HP Omen Transcend 16 display showing lower bezel

(Image credit: Future)

The bezels are more pronounced than something like the Asus ROG Zephyrus G14, especially along the bottom of the display. That's my only real design gripe - and it is hard to squat a 16:10 aspect ratio screen - but even the far chunkier Alienware M16 offers more screen-to-body goodness. 

The Transcend also benefits from the improved hinge design hitting certain models over the last year. The full width hinge feels sturdy under hand and can move up to 180 degrees should you need it to as well. 


The components available in the HP Omen Transcend 16 aren't going to light a fire under a particularly rich enthusiast, but they do cater to the vast majority of players out there. Unlike the chunkier HP Omen 16, which also received a refresh this year, the Transcend maxes out at an RTX 4070 GPU running at 130 watts of TGP. That's not going to make something like the Razer Blade 18 sweat, but it doesn't need to. This is an everyday 1080p machine at its finest, with new generation specs that certainly overpower previous models and will continue to keep up with the latest games for years to come. Of course, you can excel in other areas if you have more cash to splash. 

The Omen Transcend 16 is configurable up to an Intel i9-13900HX with 32GB DDR5 5600 MHz RAM and a 2TB SSD if you're looking to push the boat out. Throw in a Mini LED 240Hz QHD+ display and you're looking at a seriously beefy (though well over $3,000 / £3,000) unit. 

HP Omen Transcend 16 sideways with lid slightly open

(Image credit: Future)

Our RTX 4060 test machine sits at the more affordable end of the spectrum, packing a 1920 x 1200 IPS display with a 165Hz refresh rate. Coming off the back of some seriously impressive screens (see the Asus ROG Strix Scar 16), I was surprised how easy it was to slip back into the world of 1080p (well, the 16:10 version of 1080p). That's more testament to the quality of this display than it is to the detriment of newer Mini LED panels.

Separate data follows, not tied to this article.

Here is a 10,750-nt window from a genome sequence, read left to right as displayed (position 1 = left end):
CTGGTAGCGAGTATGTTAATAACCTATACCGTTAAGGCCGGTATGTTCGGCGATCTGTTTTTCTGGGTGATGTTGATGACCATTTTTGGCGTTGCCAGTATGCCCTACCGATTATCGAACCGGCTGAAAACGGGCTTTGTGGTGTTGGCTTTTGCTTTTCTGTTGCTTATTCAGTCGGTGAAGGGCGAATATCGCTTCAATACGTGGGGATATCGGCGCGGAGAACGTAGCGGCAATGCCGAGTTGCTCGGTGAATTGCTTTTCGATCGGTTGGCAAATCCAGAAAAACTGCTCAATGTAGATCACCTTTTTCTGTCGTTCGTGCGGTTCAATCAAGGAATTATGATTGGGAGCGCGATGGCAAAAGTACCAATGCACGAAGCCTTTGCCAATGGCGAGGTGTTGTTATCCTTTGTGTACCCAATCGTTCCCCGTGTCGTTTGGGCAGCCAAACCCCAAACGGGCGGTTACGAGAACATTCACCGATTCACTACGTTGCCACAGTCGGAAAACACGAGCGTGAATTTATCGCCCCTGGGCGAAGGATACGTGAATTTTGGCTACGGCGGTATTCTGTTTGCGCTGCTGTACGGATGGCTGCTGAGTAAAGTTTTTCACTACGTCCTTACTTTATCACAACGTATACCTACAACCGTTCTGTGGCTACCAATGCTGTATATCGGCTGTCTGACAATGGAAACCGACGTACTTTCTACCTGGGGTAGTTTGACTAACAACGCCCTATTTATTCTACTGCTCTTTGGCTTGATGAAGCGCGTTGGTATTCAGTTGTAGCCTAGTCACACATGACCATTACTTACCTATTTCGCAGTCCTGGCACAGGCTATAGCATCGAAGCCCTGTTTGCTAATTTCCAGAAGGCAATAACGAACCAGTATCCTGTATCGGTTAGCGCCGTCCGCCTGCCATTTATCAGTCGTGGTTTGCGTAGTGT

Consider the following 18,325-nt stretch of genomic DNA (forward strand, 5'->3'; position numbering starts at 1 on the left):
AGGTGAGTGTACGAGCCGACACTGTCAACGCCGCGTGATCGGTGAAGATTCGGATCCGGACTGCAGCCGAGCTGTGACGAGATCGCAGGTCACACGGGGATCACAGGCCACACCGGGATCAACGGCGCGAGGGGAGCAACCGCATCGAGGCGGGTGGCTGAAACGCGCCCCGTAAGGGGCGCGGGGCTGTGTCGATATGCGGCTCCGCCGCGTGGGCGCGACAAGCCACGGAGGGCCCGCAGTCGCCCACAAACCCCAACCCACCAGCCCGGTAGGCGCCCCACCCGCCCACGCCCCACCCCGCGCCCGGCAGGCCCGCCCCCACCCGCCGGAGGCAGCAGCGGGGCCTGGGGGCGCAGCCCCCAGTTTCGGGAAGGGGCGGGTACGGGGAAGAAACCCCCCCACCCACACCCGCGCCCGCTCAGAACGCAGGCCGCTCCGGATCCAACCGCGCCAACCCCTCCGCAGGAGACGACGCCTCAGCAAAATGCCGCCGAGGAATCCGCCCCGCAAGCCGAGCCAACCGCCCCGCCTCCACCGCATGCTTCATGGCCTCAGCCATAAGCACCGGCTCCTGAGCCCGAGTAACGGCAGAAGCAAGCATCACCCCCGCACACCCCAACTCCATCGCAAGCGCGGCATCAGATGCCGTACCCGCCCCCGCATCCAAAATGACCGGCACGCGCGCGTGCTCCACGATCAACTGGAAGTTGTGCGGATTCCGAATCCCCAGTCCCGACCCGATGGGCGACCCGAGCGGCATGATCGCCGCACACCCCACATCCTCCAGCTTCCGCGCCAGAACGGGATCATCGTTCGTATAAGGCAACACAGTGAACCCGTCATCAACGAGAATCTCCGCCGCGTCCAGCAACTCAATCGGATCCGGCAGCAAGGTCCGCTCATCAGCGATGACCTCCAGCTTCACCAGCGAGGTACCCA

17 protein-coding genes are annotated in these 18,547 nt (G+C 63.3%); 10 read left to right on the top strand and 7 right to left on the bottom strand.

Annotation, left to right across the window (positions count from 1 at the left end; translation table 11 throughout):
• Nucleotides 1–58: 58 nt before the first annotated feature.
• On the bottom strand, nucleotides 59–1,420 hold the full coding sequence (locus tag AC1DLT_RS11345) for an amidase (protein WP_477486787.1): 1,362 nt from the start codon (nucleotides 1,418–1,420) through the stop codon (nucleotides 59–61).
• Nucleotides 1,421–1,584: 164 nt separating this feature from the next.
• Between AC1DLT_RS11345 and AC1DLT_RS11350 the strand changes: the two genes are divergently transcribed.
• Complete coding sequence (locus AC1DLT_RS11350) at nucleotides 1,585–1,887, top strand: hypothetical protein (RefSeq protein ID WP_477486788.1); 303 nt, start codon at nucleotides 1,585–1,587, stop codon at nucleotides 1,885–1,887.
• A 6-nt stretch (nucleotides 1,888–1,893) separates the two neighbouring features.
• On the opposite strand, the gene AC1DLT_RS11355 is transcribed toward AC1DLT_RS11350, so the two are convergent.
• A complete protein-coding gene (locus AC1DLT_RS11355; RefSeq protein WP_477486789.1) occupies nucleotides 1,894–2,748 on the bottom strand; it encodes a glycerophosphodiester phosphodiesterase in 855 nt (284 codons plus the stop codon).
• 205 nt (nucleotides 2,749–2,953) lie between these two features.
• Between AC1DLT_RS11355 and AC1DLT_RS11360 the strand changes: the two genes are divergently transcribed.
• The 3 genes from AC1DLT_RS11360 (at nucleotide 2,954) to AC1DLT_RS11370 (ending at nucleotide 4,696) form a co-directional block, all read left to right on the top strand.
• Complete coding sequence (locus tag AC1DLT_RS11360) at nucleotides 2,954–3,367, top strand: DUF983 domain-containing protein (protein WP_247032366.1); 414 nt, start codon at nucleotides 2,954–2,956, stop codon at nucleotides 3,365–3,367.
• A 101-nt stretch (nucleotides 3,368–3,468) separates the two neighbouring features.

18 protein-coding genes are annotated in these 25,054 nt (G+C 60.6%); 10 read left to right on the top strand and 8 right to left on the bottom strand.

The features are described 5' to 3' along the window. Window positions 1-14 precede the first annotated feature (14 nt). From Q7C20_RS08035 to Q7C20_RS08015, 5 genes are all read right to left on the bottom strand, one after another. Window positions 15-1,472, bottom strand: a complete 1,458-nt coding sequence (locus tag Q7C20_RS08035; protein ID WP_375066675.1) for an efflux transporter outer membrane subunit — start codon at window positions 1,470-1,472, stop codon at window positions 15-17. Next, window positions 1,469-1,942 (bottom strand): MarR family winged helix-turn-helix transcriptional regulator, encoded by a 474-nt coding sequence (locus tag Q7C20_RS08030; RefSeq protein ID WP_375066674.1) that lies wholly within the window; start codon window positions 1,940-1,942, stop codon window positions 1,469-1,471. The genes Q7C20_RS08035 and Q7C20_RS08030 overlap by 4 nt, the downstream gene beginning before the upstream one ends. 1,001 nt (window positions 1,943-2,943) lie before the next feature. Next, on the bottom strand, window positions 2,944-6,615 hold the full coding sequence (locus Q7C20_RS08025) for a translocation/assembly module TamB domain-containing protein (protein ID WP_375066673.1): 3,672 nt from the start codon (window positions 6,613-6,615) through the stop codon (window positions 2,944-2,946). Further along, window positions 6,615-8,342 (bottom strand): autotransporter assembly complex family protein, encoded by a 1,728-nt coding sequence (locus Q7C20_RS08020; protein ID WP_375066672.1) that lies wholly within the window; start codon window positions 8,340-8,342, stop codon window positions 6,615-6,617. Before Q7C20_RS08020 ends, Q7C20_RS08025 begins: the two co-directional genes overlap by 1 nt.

Despite its weaker specs on paper, this was still an excellent screen to to stare at, with super smooth motion, excellent handling of darker lighting effects, and an impressive color range as well. The contrast and dynamics obviously aren't up to the level of a far more expensive panel, and a brighter playing environment did wash out more intricate scenes. That's only noticeable when watching these screens back to back, though. The FHD webcam sitting up top is also a welcome addition in a world plagued with 720p lenses.

Port selection is solid, with two USB-C Thunderbolt 4 options covering you for both power delivery and DisplayPort on the left and a single USB-A on the right. That's a comfortable setup for keeping your gaming laptop on a desktop, and combined with the rear port setup made for a relatively tidy, yet still easily accessible, cable situation. Running along the back you'll find the power port, HDMI 2.1, another USB-A, and an RJ45.

HP Omen Transcend 16 keyboard

(Image credit: Future)

The keyboard offers a soft landing to each keypress that isn't going to satisfy those after a more tactile feel but certainly feels speedy and comfortable. The spacing is a little strange, and it took me a while to work out why I was suddenly all over the deck. It feels like the array of extra navigation buttons and the dedicated slot for the arrow keys on the right is pushing the main keyboard slightly too far to the left to feel truly natural to type on. After about a week of constant typo fixes, muscle memory did start to kick in and I was able to get my head around the balance and spacing issues. It also helps that the trackpad below is smooth and responsive with a snappy clack to every click.

Audio is decent, but it does sit in the higher ranges far more comfortably. Bassier experiences suffered for this slightly tinnier audio profile, so I'd still recommend using a gaming headset.



Time Spy: 9,864

Fire Strike: 21,618

PCMark10: 6,762

Cinebench R23 (Multi): 10,529

Crystal Disk Mark: 6656.79MB/s Read / 4968.78MB/s Write